Dividend stocks are great for generating portfolio income, and high-yielding dividend stocks are appealing to investors. But you also have to make sure you buy the highest quality dividend stocks you can find. Fortunately, you don't have to sacrifice yield in your search for the best dividend stocks. Below, you'll find out how Altria Group (NYSE:MO), Kimberly-Clark (NYSE:KMB), and Coca-Cola (NYSE: KO) have above-average yields, but have extremely impressive histories of growing their dividend payouts year in and year out.
Arguably, the best dividend stock of all time is Altria Group. The tobacco company's average annual returns have exceeded 20% for decades, and Altria has managed to produce those returns even in the face of increasing regulation and consumer attitudes against smoking. Even the threat of multi-billion dollar litigation hasn't been enough to stop Altria from dominating the tobacco industry and rewarding its long-term shareholders. Even now, pricing power continues to push Altria higher, and the company's new stake in beer giant Anheuser-Busch InBev is another factor that should help it grow further.
From a dividend perspective, Altria's 3.8% dividend yield got its most recent boost last month, when the tobacco giant increased its quarterly payout by 8% to $0.61 per share. After accounting for the various tobacco and food companies that it has spun off over the years, Altria has raised its dividends annually for nearly half a century, and the company has repeatedly expressed its commitment to shareholders to deliver dividend growth. Investors can expect Altria to keep being a strong dividend stock in the years to come.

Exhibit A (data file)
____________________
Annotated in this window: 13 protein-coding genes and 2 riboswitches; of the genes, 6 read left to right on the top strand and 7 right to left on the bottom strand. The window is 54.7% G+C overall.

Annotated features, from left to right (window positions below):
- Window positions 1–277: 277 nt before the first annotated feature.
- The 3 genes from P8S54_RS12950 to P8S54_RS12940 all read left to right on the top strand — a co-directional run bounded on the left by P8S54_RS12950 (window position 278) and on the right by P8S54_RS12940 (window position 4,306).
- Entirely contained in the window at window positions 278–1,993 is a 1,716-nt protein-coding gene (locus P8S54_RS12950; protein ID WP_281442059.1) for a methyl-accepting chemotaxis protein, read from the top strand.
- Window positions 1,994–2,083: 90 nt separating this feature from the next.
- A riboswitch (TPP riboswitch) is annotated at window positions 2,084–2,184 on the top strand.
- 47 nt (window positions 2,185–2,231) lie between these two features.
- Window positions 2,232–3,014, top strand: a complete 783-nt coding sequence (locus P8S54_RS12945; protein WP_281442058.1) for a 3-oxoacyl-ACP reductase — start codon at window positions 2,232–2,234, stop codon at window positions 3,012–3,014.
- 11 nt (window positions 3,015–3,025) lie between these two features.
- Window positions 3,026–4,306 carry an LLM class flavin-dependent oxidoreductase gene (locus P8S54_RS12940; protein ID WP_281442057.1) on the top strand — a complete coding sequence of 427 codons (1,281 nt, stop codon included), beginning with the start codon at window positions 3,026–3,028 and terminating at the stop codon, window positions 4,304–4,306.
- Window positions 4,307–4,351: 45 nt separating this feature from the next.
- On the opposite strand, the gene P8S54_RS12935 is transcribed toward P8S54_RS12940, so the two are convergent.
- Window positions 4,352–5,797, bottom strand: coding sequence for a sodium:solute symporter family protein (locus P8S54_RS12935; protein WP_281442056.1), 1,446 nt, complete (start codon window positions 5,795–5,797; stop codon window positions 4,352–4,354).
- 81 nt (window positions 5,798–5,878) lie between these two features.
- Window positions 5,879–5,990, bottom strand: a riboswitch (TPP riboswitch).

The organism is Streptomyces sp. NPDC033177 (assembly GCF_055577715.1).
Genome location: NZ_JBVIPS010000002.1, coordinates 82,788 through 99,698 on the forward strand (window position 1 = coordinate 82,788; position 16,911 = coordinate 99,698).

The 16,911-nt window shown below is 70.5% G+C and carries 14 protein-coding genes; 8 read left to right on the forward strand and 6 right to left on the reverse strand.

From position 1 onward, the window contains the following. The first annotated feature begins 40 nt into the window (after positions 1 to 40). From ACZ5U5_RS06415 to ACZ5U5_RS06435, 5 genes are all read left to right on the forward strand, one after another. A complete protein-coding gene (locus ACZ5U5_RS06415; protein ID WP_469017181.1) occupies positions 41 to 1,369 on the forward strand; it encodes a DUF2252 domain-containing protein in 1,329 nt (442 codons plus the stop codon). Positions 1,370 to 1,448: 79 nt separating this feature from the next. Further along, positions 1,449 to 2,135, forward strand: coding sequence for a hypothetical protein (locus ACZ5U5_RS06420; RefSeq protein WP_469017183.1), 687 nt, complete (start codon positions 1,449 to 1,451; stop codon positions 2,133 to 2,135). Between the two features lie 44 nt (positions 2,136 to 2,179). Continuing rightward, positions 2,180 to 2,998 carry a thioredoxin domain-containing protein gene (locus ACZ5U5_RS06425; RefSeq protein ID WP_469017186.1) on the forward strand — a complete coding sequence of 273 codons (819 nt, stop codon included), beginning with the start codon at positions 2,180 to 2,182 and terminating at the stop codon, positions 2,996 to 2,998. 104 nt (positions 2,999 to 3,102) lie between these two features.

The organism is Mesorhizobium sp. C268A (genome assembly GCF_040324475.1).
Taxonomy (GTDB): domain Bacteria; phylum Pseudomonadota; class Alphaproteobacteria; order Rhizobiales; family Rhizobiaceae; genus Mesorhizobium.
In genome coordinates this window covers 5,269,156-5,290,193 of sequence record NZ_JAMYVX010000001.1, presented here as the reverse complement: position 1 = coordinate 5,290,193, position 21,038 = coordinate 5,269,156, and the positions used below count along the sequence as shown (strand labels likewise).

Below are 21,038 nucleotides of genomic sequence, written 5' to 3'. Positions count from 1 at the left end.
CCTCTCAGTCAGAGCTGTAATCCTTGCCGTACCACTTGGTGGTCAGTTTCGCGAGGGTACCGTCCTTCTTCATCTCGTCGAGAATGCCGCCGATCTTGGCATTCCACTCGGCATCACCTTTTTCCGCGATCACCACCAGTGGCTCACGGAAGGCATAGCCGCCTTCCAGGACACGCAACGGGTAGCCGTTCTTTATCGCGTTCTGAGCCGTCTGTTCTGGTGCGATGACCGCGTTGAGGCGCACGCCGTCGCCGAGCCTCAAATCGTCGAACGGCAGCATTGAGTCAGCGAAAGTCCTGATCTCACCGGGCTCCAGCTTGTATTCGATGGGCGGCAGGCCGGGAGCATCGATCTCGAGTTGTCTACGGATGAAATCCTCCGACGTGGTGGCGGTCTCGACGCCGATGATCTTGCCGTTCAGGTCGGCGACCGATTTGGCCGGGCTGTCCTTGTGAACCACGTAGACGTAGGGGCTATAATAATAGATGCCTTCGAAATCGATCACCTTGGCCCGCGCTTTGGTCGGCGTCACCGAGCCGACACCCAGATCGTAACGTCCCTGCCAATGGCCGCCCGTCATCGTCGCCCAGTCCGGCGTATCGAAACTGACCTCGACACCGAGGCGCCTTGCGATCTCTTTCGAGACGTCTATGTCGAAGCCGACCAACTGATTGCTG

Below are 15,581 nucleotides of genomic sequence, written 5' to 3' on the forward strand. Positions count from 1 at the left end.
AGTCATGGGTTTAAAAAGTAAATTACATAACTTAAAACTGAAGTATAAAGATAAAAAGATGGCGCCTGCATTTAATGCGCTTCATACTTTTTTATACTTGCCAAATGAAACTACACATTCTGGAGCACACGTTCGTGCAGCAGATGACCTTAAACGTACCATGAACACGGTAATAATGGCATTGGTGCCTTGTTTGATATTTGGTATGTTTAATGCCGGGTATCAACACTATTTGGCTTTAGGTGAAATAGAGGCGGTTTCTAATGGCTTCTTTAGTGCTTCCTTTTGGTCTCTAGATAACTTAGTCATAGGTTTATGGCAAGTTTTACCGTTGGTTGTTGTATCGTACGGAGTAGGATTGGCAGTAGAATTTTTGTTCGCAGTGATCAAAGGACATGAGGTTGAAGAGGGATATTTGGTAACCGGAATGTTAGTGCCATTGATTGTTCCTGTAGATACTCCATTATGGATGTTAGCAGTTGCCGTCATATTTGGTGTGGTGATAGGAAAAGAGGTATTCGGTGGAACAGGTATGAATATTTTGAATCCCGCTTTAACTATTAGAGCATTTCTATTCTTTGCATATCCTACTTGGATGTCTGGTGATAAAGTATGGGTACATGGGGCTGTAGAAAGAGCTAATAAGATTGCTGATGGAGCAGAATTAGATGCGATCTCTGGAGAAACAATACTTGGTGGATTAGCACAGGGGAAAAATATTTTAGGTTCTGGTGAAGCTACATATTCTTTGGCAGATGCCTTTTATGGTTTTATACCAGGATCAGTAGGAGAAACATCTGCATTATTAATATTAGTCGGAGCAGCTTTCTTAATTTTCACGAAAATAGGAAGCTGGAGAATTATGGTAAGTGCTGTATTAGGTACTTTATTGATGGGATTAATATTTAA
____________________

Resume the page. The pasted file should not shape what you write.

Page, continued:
Makers of popular consumer products are favorites of dividend investors. The high-profile, brand-name products that consumer giants make are appealing to buyers and bring in reliable cash flow that the companies can then pay out as dividends. Kimberly-Clark is a great example, with its Kleenex tissues, Huggies diapers, and Scott paper towels finding their way into millions of households in the U.S. and abroad.
Kimberly-Clark currently yields 3.2%, and its most recent dividend increase came early in 2016, when it delivered a 5% increase to $0.92 per share on a quarterly basis. That marked the 44th straight year that Kimberly-Clark has boosted its dividend, and what's most impressive about its history of dividend growth is that the consumer products company has had to overcome downward pressure on earnings due to the foreign-currency impact on its international sales. With the dollar's strength finally starting to wane, investors can expect that Kimberly-Clark's fundamental growth will be even clearer in its financial results and support future dividend increases.
Coca-Cola has been an American icon for a century, and it has also developed a global brand that ranks among the most valuable in the world. By gradually growing its beverage business to go beyond its namesake cola products and incorporate still-water products, juices, sports drinks, and tea, Coca-Cola has put itself in a position in which it can better weather some of the pressure it has felt from consumer advocates and health experts. The attention that sugary soft drinks have gotten lately has posed a threat to Coca-Cola, but so far, the drink giant has responded well in diversifying its beverage offerings while continuing to use its brand power to drive sales.
For dividend investors, Coca-Cola currently has a 3.3% yield, and its 7% dividend increase earlier this year took its quarterly payout to investors up to $0.35 per share. Coca-Cola's streak of rising dividends goes back 54 years, and with ongoing efforts to cut costs while finding new avenues for beverage sales, Coca-Cola should keep delivering refreshing results for dividend investors in the long run.
Looking only at yield can give dividend investors mixed results. To find higher-quality dividend stocks, looking at the potential for dividend growth is a much better place to start your search.
Dan Caplinger has no position in any stocks mentioned. The Motley Fool recommends Coca-Cola and Kimberly-Clark. Try any of our Foolish newsletter services free for 30 days. We Fools may not all hold the same opinions, but we all believe that considering a diverse range of insights makes us better investors. The Motley Fool has a disclosure policy.